By Stephen Smoot
The road to completing the new General Services Building took another turn on its windy path last week with the Harrison County Commission discussing payments for services rendered and other related issues.
Commissioners opened the meeting with a prayer given by Patsy Trecost. He hoped people could live “by Your example, to love one another” and finished by asking that those who traveled to work today “get home safe.”
After the Pledge of Allegiance, the commissioners welcomed participants in the recent Alzheimers’ Walk. David Hinkle, Harrison County Commissioner, said “it’s good to see you all here,” adding that “it’s getting ready to be grant season. When you get ready, let us know.”
Next, during the public comment section, commissioners heard from Valerie Lane. She identified herself as “a newly elected council person for the City of Salem.” Lane explained that she “I’m new to this game” and asked the county commission if she could request any assistance that could help to prevent the city from seeing a water rate increase.
Susan Thomas, Harrison County Commission President, advised that if she provided her contact information to Laura Pysz, Harrison County administrator, she would receive a call by the end of business on Friday.
Commissioners spent the bulk of the meeting discussing issues related to the General Services Building.
Hinkle told the other commissioners that he “had been talking to contractors and architects and set up a weekly meeting” to get all the issues settled. That plan “was agreeable to everyone there.” Those present agreed “to clean up all the issues by the first of December.”
He then reported that “everyone has pretty much moved over. There have been a couple of ribbon cuttings by some of the elected officials in their new area.” Hinkle then said “I invite everyone” to “come and see the workplaces that they have,” not just when they have tax or other business with the county. “I think most of them are happy to be over there,” Hinkle concluded.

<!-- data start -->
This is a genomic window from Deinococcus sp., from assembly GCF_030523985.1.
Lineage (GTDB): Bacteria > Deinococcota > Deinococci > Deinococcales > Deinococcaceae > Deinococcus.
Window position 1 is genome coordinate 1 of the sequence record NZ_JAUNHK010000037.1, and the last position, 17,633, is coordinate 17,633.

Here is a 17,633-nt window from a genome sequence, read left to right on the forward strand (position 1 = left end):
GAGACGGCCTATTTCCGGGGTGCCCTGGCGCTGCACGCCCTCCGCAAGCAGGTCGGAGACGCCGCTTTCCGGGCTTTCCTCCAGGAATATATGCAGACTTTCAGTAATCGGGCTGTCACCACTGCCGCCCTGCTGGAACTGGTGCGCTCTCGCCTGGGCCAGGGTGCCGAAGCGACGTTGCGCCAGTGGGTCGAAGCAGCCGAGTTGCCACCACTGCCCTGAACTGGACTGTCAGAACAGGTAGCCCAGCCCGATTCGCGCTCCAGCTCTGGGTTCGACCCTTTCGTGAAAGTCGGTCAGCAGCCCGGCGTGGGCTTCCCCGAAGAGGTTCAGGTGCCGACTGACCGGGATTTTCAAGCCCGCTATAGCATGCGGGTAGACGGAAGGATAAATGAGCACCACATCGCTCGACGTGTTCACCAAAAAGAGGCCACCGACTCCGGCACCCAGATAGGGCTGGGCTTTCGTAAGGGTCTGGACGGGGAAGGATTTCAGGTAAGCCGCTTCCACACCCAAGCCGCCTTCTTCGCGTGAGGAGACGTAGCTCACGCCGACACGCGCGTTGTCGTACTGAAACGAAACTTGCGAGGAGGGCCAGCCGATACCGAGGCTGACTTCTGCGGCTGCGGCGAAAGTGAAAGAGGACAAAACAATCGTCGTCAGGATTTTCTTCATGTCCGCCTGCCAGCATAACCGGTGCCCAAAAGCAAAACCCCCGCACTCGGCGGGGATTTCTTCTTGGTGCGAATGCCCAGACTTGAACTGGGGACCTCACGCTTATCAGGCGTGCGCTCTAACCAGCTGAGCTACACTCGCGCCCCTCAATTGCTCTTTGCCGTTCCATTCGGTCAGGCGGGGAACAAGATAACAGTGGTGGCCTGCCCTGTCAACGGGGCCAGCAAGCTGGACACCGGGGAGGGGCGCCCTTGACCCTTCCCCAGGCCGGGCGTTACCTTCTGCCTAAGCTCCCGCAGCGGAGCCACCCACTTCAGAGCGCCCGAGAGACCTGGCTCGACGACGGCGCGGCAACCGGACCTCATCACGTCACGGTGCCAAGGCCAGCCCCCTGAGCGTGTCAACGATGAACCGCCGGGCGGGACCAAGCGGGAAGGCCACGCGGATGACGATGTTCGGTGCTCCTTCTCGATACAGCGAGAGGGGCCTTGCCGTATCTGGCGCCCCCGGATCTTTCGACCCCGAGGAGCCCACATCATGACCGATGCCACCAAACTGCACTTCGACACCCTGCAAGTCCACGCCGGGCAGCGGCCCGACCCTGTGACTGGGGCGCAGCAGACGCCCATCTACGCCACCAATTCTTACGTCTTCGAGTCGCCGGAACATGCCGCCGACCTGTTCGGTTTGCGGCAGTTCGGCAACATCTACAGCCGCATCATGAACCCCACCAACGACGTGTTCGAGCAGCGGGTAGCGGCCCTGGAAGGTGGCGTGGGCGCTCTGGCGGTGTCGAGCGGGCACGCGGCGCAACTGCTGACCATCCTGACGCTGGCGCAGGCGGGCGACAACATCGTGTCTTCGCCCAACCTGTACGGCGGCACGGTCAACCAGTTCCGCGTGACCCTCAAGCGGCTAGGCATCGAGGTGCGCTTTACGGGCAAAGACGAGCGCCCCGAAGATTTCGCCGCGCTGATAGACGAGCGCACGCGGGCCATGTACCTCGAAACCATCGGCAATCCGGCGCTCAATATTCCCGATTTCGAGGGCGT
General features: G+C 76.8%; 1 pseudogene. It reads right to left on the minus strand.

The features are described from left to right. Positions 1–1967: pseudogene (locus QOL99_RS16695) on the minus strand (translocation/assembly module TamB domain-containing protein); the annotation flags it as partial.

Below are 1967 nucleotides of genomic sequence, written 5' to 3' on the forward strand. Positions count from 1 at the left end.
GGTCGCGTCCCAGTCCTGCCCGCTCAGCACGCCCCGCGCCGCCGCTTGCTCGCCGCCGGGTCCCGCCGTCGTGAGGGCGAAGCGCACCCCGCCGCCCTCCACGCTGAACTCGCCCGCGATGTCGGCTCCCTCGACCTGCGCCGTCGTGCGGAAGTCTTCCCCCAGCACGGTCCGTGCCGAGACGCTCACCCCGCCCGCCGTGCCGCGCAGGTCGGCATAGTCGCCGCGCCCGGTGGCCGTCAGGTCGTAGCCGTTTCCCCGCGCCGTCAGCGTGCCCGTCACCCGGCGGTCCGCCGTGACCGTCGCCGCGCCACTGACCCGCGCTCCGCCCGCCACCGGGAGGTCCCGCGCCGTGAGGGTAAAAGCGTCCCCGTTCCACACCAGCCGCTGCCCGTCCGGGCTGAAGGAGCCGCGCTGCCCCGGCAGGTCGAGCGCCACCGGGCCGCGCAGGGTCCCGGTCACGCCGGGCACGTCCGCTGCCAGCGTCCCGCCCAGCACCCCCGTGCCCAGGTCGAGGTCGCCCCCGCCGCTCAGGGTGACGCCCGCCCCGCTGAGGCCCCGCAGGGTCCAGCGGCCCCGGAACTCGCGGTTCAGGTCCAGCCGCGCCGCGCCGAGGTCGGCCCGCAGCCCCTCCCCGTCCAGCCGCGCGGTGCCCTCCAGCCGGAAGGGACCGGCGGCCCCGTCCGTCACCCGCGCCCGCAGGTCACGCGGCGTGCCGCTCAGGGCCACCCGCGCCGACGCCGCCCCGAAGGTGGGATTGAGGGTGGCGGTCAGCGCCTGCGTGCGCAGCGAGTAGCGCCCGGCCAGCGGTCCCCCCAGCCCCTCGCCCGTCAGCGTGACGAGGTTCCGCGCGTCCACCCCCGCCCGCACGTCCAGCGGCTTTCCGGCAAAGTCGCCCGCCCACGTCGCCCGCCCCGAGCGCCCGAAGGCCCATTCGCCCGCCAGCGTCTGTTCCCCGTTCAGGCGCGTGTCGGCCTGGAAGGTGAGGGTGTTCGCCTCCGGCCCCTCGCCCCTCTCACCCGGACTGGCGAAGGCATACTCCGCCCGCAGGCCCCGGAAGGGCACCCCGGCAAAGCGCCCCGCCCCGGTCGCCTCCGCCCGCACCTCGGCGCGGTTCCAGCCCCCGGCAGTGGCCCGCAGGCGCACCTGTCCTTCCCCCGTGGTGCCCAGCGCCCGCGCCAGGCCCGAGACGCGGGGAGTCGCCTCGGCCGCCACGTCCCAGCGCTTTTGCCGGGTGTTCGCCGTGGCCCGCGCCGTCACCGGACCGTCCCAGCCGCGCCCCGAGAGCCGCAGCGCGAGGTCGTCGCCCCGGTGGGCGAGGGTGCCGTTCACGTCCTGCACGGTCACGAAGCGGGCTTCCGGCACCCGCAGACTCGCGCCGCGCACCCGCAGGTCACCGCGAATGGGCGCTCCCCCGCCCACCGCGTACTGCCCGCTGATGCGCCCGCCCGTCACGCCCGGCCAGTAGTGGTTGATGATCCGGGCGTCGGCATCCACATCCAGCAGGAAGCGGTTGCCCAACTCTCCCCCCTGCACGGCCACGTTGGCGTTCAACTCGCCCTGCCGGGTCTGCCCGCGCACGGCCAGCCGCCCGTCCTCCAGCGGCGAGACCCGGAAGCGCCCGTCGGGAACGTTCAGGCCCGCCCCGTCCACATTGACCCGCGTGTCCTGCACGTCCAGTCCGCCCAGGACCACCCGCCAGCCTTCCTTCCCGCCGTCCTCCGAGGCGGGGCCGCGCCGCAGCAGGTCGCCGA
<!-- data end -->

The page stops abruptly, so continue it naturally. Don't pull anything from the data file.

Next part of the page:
He then made a motion to submit a payment of $275,000 to Rycon to cover part of what the county owed. Hinkle later explained that the payment amount came from the original contract, but the county held up payment as “a hold to try and keep them finishing up everything.” That $275,000 comes from a previously established line item put in place to pay for costs of moving and other expenses.
Commissioners also approved a $23,443 change order requested. This represented the 10th such request made for costs incurred over and above the contract.
After working on General Services Building issues, commissioners approved a motion to have a property at the quarry appraised, with the intent of deciding what to do once they received pricing information. They cannot sell other properties held in the area.
The commission then approved the establishment of a fund and bank account to receive money from the State related to the fire protection fund legislation. They also approved the renaming of a fund and bank account created to receive opioid settlement funds from the West Virginia First Foundation.
The change was necessary because Harrison County “was ahead of the game” in creating a fund and account to receive the funds. They changed the name to align with the language created by the State Auditor’s Office.
The meeting closed with Hinkle expressing praise with how those involved conducted the massive move into the new offices of the General Services Building.
He said “I’d like to thank, again, all the elected officials and employees.” Hinkle went on to say “it was a very sizable expense” to build the structure, but not to move over. He shared that the way that employees took initiative saved between 95 and 99 percent of the potential cost to taxpayers. “Everyone got behind the move” and performed it “very well,” Hinkle said.
He also requested the scheduling of a work session on Nov 6 at 3 PM to cover animal control, office space, CSX purchase, and other issues.